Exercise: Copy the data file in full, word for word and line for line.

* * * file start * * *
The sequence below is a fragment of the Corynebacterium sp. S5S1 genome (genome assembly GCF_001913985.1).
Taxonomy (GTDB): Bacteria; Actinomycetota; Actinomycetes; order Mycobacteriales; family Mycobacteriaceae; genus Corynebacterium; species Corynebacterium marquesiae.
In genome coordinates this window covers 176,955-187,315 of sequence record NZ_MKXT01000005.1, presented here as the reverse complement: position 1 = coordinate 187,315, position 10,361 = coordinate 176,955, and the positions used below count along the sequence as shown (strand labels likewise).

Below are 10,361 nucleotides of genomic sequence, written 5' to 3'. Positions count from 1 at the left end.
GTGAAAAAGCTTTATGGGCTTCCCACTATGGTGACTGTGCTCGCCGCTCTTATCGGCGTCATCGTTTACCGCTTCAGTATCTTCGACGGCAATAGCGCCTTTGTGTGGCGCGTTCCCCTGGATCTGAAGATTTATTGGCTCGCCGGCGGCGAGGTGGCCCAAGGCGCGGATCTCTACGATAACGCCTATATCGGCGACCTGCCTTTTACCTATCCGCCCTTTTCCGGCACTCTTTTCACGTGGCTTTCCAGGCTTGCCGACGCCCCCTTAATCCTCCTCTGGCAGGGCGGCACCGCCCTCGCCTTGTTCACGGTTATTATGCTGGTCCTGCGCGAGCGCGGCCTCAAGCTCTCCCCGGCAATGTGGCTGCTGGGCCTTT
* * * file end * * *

The sequence below is a fragment of the Corynebacterium sp. S5S1 genome (genome assembly GCF_001913985.1).
Taxonomy (GTDB): Bacteria; Actinomycetota; Actinomycetes; order Mycobacteriales; family Mycobacteriaceae; genus Corynebacterium; species Corynebacterium marquesiae.
In genome coordinates this window covers 176,955-187,315 of sequence record NZ_MKXT01000005.1, presented here as the reverse complement: position 1 = coordinate 187,315, position 10,361 = coordinate 176,955, and the positions used below count along the sequence as shown (strand labels likewise).

Below are 10,361 nucleotides of genomic sequence, written 5' to 3'. Positions count from 1 at the left end.
GTGAAAAAGCTTTATGGGCTTCCCACTATGGTGACTGTGCTCGCCGCTCTTATCGGCGTCATCGTTTACCGCTTCAGTATCTTCGACGGCAATAGCGCCTTTGTGTGGCGCGTTCCCCTGGATCTGAAGATTTATTGGCTCGCCGGCGGCGAGGTGGCCCAAGGCGCGGATCTCTACGATAACGCCTATATCGGCGACCTGCCTTTTACCTATCCGCCCTTTTCCGGCACTCTTTTCACGTGGCTTTCCAGGCTTGCCGACGCCCCCTTAATCCTCCTCTGGCAGGGCGGCACCGCCCTCGCCTTGTTCACGGTTATTATGCTGGTCCTGCGCGAGCGCGGCCTCAAGCTCTCCCCGGCAATGTGGCTGCTGGGCCTTT